For years, PR measurement suffered as the forgotten stepchild of communications. It’s a bit different now, measurement advocates say. In anticipation of PRNEWS’ Measurement Conference later this month, we asked several people scheduled to speak at the Conference about C-suite expectations of measurement and what they see ahead for measurement.
Everyone in PR has heard the order: “I want to be in The NY Times.” Getting your story in the Times is not a media relations strategy. Michael Brito, an EVP at the Zeno Group, proposes a more balanced media relations approach, including pitching stories to smaller publications where they may resonate better with readers.
In each edition of PRNEWS we highlight takeaways from select articles as well as important notes for subscribers and additions to the PR News Subscriber Resources Center. This month we have takeaways from several articles and a reminder to PRNEWS subscribers to take advantage of the 33 percent discount on all PRNEWS events and webinars.
Most measurement initiatives proceed in three stages. First, you need to define your business goals, then you need to determine the key performance indicators that align with them. And then comes perhaps the most important, and difficult, part: Communicating the outcomes to senior leaders in language they understand and tied to the goals they are prioritizing. Here are some sample KPIs linked to three business goals popular with the C-suite.
By most accounts, PR is making progress on its measurement journey. Unfortunately, many PR teams focus solely on counting impressions to assess the effectiveness of earned media. PR data science company AirPR argues more context is necessary to form a truer picture of Share of Voice and how it contributes to business goals. Today it’s releasing a product to facilitate adding that context.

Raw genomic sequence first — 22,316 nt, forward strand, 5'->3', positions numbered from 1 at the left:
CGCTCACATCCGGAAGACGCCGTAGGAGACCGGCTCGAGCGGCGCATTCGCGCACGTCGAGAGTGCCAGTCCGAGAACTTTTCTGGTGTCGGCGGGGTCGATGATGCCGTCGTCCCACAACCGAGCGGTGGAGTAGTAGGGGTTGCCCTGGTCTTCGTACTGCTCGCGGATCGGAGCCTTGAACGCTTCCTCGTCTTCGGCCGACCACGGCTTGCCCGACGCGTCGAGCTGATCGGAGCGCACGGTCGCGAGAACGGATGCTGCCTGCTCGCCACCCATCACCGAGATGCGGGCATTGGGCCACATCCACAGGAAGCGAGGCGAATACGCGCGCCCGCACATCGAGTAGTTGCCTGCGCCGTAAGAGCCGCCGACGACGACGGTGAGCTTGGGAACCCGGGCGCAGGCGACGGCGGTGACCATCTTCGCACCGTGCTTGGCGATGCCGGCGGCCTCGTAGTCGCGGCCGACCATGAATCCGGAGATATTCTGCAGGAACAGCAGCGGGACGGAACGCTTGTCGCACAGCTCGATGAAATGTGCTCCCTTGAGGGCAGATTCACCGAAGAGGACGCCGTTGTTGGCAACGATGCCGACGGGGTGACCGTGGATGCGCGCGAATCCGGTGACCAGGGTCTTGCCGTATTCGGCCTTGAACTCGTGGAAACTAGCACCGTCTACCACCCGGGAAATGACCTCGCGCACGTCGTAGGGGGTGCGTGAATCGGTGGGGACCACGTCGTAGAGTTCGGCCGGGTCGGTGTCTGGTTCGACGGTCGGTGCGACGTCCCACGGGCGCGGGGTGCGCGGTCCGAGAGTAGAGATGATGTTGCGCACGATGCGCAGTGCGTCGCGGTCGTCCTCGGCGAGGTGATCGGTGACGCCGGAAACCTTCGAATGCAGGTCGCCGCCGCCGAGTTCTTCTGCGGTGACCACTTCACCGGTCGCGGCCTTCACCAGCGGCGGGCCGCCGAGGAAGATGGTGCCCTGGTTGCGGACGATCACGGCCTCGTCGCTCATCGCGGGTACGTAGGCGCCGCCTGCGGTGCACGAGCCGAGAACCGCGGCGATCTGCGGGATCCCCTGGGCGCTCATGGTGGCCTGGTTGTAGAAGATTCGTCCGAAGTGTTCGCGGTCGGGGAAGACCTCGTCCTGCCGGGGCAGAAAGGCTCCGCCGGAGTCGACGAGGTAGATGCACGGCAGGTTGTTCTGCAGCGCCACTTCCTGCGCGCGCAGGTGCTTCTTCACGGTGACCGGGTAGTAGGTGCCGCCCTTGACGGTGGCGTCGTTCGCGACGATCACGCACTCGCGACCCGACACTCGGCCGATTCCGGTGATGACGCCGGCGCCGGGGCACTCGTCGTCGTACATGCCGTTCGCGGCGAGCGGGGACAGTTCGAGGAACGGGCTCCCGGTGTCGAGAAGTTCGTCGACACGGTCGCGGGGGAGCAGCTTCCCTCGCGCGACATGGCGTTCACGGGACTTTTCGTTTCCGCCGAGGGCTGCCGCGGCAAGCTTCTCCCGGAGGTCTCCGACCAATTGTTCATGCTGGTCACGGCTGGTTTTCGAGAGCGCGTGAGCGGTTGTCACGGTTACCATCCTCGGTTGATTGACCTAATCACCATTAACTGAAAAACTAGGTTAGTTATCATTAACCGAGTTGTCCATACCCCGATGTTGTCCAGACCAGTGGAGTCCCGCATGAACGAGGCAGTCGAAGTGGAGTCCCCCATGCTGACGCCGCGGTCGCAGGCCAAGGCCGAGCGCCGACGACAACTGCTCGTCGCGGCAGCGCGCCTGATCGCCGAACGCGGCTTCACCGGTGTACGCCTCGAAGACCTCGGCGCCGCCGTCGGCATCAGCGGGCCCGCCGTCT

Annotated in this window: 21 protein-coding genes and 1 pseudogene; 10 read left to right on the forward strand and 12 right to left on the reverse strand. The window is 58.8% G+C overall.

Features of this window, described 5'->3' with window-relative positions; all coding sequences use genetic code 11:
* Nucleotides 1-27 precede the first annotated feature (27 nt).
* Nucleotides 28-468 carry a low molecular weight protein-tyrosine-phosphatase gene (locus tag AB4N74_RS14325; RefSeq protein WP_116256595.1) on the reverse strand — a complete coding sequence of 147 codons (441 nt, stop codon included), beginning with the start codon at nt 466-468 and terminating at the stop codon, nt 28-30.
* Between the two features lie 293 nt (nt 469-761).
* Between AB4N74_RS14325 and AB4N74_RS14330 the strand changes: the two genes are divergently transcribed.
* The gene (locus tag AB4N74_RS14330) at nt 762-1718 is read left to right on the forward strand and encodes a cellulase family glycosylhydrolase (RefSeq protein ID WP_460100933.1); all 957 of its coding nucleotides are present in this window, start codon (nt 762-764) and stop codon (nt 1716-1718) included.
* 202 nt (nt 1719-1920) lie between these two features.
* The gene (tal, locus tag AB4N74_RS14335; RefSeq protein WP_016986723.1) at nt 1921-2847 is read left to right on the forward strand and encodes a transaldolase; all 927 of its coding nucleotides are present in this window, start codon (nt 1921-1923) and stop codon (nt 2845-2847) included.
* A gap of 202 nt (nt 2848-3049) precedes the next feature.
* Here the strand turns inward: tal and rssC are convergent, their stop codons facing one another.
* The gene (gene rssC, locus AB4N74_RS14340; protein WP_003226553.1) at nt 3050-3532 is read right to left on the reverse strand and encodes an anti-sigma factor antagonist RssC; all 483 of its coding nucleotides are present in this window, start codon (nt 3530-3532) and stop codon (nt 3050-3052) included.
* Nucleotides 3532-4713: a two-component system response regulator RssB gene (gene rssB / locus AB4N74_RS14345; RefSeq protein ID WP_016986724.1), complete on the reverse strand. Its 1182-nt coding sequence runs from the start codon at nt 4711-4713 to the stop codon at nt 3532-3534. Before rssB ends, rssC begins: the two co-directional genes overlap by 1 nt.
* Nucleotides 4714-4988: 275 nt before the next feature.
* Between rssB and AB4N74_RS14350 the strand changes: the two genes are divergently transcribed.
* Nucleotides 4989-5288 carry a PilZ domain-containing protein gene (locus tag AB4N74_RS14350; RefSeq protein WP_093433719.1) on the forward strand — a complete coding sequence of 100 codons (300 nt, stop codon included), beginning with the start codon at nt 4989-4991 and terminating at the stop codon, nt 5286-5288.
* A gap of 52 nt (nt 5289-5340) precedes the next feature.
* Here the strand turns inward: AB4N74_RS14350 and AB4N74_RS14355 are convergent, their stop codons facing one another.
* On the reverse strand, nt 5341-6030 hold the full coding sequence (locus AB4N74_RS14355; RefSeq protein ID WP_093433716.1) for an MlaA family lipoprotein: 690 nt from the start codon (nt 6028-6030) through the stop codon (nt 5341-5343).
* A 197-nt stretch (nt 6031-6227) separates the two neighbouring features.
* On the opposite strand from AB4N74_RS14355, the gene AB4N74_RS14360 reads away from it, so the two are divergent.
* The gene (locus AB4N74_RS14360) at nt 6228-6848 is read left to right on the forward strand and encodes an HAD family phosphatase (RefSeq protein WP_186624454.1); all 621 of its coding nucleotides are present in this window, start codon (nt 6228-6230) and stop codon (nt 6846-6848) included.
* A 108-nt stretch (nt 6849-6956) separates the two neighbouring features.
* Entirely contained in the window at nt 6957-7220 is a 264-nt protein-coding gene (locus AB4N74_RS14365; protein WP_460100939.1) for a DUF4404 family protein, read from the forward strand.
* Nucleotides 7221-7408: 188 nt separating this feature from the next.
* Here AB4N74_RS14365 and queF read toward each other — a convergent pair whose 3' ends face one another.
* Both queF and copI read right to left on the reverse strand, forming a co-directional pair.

Admit it, PR measurement has a PR problem. It’s particularly bad because some communicators resist working with data. Yet communications’ reliance on data is growing. The good news is data expert John Glinski says communicators need not be data experts to garner answers with data to important questions.
With March Madness permeating the zeitgeist in a few weeks, we asked some of the 2018 PR News Rising PR Stars to answer our roundtable questions this month. We asked, “What gets you mad about PR and communications?” And, “What can be done about it?” Their edited responses follow.
Too many PR pros look askance at measurement. That’s not the issue with measurement advocate Graeme Harris, but he wants to know the most cost-effective way of measuring. Is it preferable to have your in-house staff do the collection and analysis, or contract with an outside firm to handle things? Harris does the math on both options.
The art and science of media monitoring has been around in one shape or another for more than a century. While it may have been a nice competitive advantage when practitioners were cutting and pasting newspaper clippings, today it’s a requirement. Here are three essential considerations.
Prior to PR News’ Media Relations Conference in December, PR News and partner PublicRelay, a media monitoring and analytics firm, convened a Communications Leadership